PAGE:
Foster mother Crystal Magee made two phone calls for help on July 15 about the crying, frail infant boy the Department of Children and Families had entrusted to her care. Her first call went to Groton police, who notified DCF that Magee, the biological mother’s cousin, was struggling. Her second call went to the child’s social worker.
“She left me a long message, and I understood all of about two words she said,” the caseworker emailed her supervisor, labeling the foster mom as “difficult.”
“OMG, I cannot stop laughing,” the supervisor replied. “Advise her to bring him to the pediatrician, or we can look for another placement for him. Way too much drama with this family.”
Dylan’s biological parents showed up at a DCF office that same day to tell the agency’s ombudsman that their son was having problems eating and needed medical attention. The plea for intervention went unheeded for four months — until Dylan was removed from Magee’s home and the 19-month-old’s new foster mom, also a relative, rushed him to the emergency room.
Doctors determined that he had been malnourished for months, had weeks-old breaks in bones in both arms, a brain bleed and numerous other injuries – things that any reasonable person could have observed, but DCF staff never did, a state watchdog reported Tuesday.
“More than a dozen DCF employees across four different DCF units were responsible for ensuring Dylan’s safety and well-being in foster care,” Sarah Eagan, the state’s child advocate, wrote in an 60-page investigation of the case.
Eagan outlined numerous “gross system failures” that have caused her to doubt whether DCF has the proper safeguards in place to ensure these missteps aren’t repeated. DCF says the case is an outlier involving poor decisions by a handful of staff.
DCF had placed Dylan, whose name has been changed for this story to protect his privacy, with relatives with medical and mental health issues and who had criminal records and a prior substantiated allegation of child neglect. More than 100 days passed between visits his social worker made while he was awake. And the separate DCF unit that is responsible for quality review of his case never raised any red flags after he missed all his health care appointments.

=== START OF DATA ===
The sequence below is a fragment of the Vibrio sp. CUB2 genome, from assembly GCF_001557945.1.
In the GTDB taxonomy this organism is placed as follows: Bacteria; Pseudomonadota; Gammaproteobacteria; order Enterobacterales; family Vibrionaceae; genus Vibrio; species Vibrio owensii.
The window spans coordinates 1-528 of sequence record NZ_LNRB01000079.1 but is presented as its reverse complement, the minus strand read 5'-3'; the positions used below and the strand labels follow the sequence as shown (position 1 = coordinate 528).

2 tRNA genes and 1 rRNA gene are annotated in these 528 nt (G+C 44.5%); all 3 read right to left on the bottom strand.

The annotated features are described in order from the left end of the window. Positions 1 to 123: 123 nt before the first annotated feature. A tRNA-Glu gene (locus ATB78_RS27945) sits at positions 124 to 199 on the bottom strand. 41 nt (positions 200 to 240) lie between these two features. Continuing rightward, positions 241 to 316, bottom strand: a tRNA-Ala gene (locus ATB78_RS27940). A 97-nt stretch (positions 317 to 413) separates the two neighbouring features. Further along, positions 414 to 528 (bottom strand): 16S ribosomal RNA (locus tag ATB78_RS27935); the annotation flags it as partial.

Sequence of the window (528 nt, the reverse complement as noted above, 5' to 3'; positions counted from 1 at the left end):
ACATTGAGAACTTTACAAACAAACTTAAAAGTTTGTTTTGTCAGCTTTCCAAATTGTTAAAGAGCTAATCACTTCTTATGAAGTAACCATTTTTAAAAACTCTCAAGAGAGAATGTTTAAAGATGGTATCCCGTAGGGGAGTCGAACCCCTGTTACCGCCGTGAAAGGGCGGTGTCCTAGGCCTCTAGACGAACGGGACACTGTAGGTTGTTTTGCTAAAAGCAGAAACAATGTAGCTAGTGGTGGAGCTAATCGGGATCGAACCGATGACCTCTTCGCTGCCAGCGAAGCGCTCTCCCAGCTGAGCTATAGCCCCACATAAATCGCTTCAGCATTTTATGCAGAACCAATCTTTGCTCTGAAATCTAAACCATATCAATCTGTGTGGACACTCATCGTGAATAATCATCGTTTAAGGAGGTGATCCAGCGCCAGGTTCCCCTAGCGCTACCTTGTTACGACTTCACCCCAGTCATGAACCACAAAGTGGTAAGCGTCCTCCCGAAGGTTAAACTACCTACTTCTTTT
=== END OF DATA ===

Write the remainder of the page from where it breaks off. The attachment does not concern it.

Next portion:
Eagan also took issue with the job Dylan’s court-appointed attorney did with looking out for his best interests. Eagan found his attorney never requested any of the infant’s records from DCF or medical providers.
“Dylan’s near-death from starvation and abuse – a stunning event in a state-monitored placement for a child – could occur only as a result of the utter collapse of all safeguards,” wrote Eagan. “That so many eyes were on Dylan’s case and none pressed the alarm strongly to halt this tragic trajectory is a cultural warning sign that bears urgent attention by the public… A vulnerable baby fell through the cracks of our state’s child welfare system and emerged battered and near death.”
More than 4,000 children on any given day are in foster care in Connecticut after it is determined they have been abused or neglected.
Shortly after Joette Katz became the commissioner of DCF in 2011, she urged staff to look more often to place abused or neglected children with other family members when they must be removed from their parents’ care.
In so doing Connecticut went from having one of the highest rates in the nation of placing foster children in group homes to having the lowest rate in state history of foster children living apart from family members.
Advocates agree that placing children with their families is the best option – but only if proper safeguards are in place. Several are concerned they are not, or that staff caseloads are too high to provide adequate supervision. On Monday, 18 front-line staff at the Norwich DCF office had caseloads above the standards set by a federal court monitor. The federal courts have been overseeing DCF for more than two decades.
In her statement, Katz called the incident unacceptable but said it wasn’t representative of her agency’s work, and she reaffirmed the policy of placing children with family members.
“What happened to this baby boy is both troubling and unacceptable,” Katz said in a statement. “Thankfully,” Katz said, the child has recovered. “That does not, however, diminish that our work with him did not meet our standards.”
Two of the staff involved in the case have received three-week unpaid suspensions and another was suspended for four weeks. Three are now back at work handling cases. Another person has retired.